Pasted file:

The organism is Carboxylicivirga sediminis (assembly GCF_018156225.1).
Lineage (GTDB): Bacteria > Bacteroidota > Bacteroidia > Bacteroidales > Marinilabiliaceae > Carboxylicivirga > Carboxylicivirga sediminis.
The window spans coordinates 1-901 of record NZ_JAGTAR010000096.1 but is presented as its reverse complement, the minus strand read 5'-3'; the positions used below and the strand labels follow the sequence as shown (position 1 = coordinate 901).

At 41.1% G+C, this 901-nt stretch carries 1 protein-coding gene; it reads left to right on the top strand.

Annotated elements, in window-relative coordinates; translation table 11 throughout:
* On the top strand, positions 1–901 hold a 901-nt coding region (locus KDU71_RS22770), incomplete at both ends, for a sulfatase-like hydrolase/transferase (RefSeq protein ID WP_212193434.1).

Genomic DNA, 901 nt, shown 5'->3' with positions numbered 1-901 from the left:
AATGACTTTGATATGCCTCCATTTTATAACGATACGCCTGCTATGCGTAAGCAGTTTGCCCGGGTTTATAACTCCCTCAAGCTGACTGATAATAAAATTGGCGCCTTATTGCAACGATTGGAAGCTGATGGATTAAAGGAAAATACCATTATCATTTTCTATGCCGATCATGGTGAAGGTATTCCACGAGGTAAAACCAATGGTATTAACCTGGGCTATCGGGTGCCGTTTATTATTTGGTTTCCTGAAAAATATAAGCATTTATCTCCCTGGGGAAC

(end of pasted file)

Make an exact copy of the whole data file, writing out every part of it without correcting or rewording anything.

The organism is Carboxylicivirga sediminis (assembly GCF_018156225.1).
Lineage (GTDB): Bacteria > Bacteroidota > Bacteroidia > Bacteroidales > Marinilabiliaceae > Carboxylicivirga > Carboxylicivirga sediminis.
The window spans coordinates 1-901 of record NZ_JAGTAR010000096.1 but is presented as its reverse complement, the minus strand read 5'-3'; the positions used below and the strand labels follow the sequence as shown (position 1 = coordinate 901).

At 41.1% G+C, this 901-nt stretch carries 1 protein-coding gene; it reads left to right on the top strand.

Annotated elements, in window-relative coordinates; translation table 11 throughout:
* On the top strand, positions 1–901 hold a 901-nt coding region (locus KDU71_RS22770), incomplete at both ends, for a sulfatase-like hydrolase/transferase (RefSeq protein ID WP_212193434.1).

Genomic DNA, 901 nt, shown 5'->3' with positions numbered 1-901 from the left:
AATGACTTTGATATGCCTCCATTTTATAACGATACGCCTGCTATGCGTAAGCAGTTTGCCCGGGTTTATAACTCCCTCAAGCTGACTGATAATAAAATTGGCGCCTTATTGCAACGATTGGAAGCTGATGGATTAAAGGAAAATACCATTATCATTTTCTATGCCGATCATGGTGAAGGTATTCCACGAGGTAAAACCAATGGTATTAACCTGGGCTATCGGGTGCCGTTTATTATTTGGTTTCCTGAAAAATATAAGCATTTATCTCCCTGGGGAAC